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Customer reviews

4.6 out of 5 stars

on June 29, 2011
Don't look for the punch line here - this is not a joke book. It's a well written history with plenty of wry humor and chock full of fascinating stories. It's not just another book about bars nor is it a boring historical treatise. The author has meticulously researched and documented the ties between the tavern, bar etc, and the social, cultural and political evolution of America but written about it in such a way that it feels like a conversation taking place in - well - a bar. This is a really enjoyable book that taught me a great many things I thought I already knew.
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on June 26, 2011
Amazing book!!
It's crazy to imagine that so much has happened inside of places that we walk past every day and take for granted. I'm about half way through the book so far so this isn't a full review, but up to now it has been qiute informational and intriguing. I'm looking forward to the rest.
Might even come out of my shell today and hit a bar.
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TOP 1000 REVIEWERon August 5, 2015
I found the title a little deceiving; implying as it does that this is something of a light hearted look at drinking in America. That said, the book still satisfies as a serious and well researched history. The trend of looking at popular history from all angles seems to have brought out the best in historians. In this particular book Sismondo does a great job of sussing out the best and worst of the politics and community life that flowed through taverns and bars throughout the American journey.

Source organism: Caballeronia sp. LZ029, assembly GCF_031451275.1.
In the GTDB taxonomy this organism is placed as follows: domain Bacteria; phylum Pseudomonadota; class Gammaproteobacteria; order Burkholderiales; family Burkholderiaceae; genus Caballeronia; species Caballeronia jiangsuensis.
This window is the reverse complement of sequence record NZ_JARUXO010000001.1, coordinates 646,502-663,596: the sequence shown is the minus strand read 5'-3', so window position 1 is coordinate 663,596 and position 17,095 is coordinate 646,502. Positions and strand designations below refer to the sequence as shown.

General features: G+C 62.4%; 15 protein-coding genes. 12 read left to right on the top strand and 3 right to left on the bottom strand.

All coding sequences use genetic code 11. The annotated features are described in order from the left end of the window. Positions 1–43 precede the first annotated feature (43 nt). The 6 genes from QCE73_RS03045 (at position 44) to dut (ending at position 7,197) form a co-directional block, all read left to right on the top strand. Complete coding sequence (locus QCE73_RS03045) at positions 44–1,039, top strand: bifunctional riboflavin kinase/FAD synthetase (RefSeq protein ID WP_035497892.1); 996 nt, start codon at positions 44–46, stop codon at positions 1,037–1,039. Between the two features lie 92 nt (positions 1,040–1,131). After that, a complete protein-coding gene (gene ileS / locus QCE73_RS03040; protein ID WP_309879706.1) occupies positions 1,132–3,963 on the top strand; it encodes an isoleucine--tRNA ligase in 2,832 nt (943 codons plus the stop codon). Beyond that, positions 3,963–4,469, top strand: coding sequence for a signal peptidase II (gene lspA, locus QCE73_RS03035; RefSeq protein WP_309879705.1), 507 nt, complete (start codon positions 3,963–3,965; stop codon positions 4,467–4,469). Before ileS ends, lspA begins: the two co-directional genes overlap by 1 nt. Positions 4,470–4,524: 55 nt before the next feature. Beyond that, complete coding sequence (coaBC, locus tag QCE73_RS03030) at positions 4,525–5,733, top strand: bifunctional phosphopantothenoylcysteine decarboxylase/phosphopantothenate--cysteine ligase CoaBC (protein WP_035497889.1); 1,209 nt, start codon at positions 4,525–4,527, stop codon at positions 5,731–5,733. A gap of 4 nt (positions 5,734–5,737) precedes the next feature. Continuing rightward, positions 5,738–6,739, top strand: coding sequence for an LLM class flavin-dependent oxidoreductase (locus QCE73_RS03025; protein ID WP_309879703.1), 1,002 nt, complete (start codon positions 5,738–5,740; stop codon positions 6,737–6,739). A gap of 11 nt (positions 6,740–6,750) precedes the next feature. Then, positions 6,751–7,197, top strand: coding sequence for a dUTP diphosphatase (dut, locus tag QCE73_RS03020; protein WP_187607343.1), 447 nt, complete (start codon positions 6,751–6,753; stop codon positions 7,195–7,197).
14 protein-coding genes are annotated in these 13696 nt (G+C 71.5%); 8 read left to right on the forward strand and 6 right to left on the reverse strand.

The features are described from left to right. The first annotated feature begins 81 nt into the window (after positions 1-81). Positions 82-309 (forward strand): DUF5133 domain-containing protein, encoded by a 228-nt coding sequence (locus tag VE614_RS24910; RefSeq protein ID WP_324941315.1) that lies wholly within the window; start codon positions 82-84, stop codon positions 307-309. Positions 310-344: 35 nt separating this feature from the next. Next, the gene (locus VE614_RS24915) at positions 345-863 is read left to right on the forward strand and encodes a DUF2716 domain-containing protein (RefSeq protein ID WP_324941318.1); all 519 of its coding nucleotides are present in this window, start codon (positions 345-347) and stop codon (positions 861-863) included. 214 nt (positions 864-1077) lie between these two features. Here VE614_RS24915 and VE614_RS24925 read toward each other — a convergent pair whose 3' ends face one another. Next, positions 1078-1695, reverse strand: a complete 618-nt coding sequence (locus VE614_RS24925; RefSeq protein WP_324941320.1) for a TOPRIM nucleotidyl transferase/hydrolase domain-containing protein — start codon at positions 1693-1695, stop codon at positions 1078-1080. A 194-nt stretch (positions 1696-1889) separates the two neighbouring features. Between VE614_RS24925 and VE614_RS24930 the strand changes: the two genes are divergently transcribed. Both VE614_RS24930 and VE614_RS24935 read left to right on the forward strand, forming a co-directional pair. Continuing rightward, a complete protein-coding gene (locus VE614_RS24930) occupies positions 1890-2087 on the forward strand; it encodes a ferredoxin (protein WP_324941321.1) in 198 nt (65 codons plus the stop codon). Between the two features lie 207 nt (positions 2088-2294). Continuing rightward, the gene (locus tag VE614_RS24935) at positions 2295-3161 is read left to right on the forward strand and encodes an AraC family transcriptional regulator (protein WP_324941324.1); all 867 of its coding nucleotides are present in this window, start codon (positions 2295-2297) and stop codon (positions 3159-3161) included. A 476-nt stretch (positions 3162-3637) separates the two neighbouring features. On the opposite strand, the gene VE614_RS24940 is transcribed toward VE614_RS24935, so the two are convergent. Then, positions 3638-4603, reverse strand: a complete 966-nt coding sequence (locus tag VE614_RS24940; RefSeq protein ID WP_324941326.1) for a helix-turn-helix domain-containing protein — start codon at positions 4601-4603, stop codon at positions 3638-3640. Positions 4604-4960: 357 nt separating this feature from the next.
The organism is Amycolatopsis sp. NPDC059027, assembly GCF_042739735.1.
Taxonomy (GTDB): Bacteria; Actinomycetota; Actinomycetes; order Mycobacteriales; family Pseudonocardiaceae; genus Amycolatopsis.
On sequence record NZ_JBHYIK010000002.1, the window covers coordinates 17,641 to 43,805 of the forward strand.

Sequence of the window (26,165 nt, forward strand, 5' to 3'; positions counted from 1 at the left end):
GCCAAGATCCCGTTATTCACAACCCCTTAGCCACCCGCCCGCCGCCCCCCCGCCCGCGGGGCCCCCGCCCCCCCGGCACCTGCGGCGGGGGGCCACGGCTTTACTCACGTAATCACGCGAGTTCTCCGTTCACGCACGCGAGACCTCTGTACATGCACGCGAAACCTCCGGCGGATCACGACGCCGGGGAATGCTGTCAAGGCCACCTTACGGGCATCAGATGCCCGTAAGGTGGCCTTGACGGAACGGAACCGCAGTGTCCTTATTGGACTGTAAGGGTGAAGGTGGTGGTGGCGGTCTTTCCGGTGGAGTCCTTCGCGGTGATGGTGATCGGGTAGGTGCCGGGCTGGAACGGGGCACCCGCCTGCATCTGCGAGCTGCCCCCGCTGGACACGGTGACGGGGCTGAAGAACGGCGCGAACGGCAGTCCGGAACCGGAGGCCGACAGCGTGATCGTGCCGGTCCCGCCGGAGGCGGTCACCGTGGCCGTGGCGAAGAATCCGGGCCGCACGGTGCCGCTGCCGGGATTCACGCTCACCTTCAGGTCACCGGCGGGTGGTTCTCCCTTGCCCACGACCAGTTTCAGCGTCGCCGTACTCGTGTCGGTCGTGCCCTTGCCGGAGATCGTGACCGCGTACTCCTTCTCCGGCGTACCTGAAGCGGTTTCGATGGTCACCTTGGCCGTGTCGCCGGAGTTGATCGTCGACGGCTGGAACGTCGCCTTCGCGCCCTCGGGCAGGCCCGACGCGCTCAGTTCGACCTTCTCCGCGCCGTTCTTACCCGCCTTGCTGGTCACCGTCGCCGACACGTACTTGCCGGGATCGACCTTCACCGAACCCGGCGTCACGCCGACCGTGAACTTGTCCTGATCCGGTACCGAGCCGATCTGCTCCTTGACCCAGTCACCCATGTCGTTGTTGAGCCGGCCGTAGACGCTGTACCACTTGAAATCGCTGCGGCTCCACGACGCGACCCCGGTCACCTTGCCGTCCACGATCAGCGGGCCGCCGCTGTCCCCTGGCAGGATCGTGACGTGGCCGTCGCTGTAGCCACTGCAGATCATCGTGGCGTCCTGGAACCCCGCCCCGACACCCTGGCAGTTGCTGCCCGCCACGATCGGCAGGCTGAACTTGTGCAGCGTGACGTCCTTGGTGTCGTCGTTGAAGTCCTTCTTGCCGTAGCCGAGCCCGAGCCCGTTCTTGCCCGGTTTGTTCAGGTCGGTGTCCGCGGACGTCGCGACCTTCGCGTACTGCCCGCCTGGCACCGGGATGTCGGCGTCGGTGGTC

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on October 25, 2011
Sismondo is an excellent writer, combining love for bars and saloons with her own trademark wit and scholarship. As you can imagine from the subject matter, it is a lively and engrossing read. It would make a great gift for the man in your family who keeps watching history shows on TV or, heck, your favorite bartender. (And shouldn't a bartender get an extra tip at Christmas?) Come to think of it, it would make a great gift for a college student working part-time at a bar, too.
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